By the time Baby was ready to make his arrival, I was so exhausted, I could barely move. Dr Henn, my OB (who did arrive on time, much to the relief of the staff doctor) was beginning to worry that she might have to use the suction machine to get Frederick out. However, with a last grasp for energy from me and a few creative maneuvers on Timothy’s part, we managed to squeeze Frederick safely into the world.
I was exhausted. But I was DONE. And Frederick Douglas, as we then chose his name to be, was (and is) absolutely beautiful.
The post partum care was also… different. The nurses apologized that the baby had to stay with me, since they didn’t have a nursery (I’m thinking, uh, YEAH, he’s staying with me!!) The baby cot was a metal frame on casters with what looked like a food service bucket as a bassinet. They had enough post partum mommy supplies to last me about an hour and no infant supplies whatsoever (aside from the umbilical clip, of which they had proudly informed us upon arrival.) They never checked Frederick’s or my vitals during our stay. My next day check up amounted to: “You look well, no?” However, the staff was some of the friendliest I have ever met, and they doted on both of us. We also saved about $400 by delivering there instead of at the hospital (happy Daddy).
Because they didn’t have any infant facilities, we had to take Frederick to the hospital the next day for his immunizations. At birth they give polio drops and a TB vaccine. The nurse who was administering these seemed really unsure of herself when it came to the TB stick. She finally went for it (on his right arm) and as she plunged the syringe, vaccine sprayed out everywhere- gah. She said she would need to do it again, so I said, “Ok, should I bring him back next week?” And she said, “No, no, I will do it now,” grabbed another syringe and carried on. !!!!!!!!!!!! My American sensibilities were rebelling mightily at this point and I, trying in vain to remain calm, asked if that wasn’t overdosing him. She coolly answered that no, about ½ of the first one went in and, “See?” she had only given about ½ of this one. !!!!!!!! What a shock. We’re not in America anymore, Ashley, if you hadn’t yet noticed! It was a nerve racking 48 hours for us, but he is fine and we praise God that he is in control of even the smallest details in life. (Not that a TB infection is a small detail!)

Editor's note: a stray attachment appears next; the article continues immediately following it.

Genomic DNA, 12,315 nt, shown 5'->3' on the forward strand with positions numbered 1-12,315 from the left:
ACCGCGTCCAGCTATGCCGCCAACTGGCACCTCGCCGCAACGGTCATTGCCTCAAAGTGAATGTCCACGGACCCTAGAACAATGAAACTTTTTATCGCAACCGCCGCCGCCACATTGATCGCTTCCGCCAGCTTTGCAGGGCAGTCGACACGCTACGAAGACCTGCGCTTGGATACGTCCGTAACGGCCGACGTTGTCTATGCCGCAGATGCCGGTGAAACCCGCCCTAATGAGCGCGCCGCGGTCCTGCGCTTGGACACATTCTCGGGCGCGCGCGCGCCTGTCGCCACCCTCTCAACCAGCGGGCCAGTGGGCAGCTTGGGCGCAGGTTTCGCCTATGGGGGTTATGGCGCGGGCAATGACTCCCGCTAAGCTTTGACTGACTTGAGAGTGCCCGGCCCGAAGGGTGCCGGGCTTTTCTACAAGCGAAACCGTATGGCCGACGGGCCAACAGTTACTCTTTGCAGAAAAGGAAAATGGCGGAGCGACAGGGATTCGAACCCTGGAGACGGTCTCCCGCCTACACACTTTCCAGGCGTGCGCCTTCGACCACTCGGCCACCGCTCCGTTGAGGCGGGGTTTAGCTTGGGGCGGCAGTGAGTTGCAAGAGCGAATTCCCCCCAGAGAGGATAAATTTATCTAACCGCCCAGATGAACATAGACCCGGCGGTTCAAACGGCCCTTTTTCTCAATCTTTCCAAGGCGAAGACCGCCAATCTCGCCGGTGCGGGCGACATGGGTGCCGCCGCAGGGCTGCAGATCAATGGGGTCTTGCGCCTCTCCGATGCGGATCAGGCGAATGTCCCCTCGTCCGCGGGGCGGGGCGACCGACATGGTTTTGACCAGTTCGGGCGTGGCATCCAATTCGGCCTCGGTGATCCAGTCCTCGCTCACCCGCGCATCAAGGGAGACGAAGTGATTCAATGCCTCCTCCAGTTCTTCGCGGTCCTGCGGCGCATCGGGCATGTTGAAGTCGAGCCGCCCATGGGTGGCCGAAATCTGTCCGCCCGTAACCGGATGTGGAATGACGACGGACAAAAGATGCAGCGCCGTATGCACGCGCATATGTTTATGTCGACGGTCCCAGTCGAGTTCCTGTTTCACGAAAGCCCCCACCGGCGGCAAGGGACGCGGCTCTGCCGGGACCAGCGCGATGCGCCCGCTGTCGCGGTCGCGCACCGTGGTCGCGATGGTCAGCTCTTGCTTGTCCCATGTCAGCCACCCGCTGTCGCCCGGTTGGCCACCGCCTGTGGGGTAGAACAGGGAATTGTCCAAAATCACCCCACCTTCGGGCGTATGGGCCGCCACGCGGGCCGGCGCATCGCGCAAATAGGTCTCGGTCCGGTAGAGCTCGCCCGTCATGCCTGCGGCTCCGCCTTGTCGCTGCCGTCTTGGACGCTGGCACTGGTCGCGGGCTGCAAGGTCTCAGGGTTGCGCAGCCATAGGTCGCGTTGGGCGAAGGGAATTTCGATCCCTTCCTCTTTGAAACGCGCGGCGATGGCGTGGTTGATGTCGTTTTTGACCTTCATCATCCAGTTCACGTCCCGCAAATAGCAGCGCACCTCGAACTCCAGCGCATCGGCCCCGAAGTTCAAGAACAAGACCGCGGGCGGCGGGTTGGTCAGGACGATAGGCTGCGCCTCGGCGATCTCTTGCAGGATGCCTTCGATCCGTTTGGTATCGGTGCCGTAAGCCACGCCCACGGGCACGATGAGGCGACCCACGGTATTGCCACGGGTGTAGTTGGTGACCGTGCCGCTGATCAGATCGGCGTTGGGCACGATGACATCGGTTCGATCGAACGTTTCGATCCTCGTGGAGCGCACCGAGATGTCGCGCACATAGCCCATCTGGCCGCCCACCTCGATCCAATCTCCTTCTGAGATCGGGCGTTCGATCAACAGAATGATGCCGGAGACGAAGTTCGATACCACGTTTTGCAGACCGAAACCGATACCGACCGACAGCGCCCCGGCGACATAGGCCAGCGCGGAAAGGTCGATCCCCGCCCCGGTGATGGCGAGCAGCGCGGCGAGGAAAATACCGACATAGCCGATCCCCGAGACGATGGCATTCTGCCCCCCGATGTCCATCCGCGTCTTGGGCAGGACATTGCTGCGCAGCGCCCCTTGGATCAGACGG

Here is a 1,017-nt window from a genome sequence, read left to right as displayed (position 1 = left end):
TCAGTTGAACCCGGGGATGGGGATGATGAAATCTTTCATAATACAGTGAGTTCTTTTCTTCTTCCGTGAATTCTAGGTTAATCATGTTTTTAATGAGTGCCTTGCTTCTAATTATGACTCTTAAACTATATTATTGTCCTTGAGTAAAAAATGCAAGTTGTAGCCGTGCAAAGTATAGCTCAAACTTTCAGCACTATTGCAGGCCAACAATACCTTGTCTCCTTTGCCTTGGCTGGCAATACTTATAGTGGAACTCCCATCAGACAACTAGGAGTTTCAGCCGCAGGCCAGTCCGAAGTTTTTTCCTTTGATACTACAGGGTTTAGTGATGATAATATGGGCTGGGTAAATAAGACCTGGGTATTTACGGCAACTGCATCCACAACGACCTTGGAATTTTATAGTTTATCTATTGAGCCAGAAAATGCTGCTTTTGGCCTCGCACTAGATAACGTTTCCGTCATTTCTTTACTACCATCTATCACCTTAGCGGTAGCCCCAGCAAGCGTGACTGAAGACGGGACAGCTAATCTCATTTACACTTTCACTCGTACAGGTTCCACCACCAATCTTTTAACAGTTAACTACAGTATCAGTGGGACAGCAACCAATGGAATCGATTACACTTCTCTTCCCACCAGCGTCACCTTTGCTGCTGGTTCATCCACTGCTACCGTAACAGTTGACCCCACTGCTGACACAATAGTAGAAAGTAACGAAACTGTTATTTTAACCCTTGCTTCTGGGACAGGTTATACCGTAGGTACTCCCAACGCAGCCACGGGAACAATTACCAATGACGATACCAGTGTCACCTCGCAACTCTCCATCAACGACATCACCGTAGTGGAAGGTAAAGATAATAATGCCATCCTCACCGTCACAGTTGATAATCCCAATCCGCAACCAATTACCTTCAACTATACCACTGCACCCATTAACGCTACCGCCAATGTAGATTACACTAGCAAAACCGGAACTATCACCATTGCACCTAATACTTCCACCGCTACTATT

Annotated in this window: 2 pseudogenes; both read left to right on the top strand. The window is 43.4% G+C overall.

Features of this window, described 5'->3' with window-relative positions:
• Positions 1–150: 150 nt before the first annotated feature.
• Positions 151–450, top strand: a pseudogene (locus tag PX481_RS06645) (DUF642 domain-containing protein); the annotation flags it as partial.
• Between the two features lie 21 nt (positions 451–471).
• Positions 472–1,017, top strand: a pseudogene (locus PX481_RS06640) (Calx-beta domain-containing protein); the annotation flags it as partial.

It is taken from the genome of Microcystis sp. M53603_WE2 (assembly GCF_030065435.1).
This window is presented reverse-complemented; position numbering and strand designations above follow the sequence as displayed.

Throughout our entire birth experience, we were could see the Lord’s hand and His grace. You know how you sometimes have to search for what God is doing, and sometimes it is right there for you to see? This was the latter. Timothy had stayed with me (he probably wouldn’t have made it in time from Jo’burg, as I wouldn’t have called him until I was sure I was in labor), all the walking made labor go faster, staying at Unicare was much less costly and, because a birth was a novelty, we got all the attention and help we could hope for, Frederick’s delivery was uncomplicated, he is healthy, and Monica got to visit a lot, as we were right next door (not to mention that the hospital doesn’t allow children to visit at all!) In addition to all of this, Unicare couldn’t file Frederick’s birth certificate, so they sent us to the hospital. There we were told that they couldn’t file it either, as I wasn’t a citizen or resident. Tim had to go stand in line at Home Affairs. But, to our surprise, because he was at the regional office, they were able to issue the certificate directly… we didn’t have to wait a week! This meant that we could immediately file for Frederick’s birth certificate and passport. Praise God!!!
He is indeed good and has blessed us with a beautiful son, a straight arrow for my husband’s quiver, and a delight to all of us.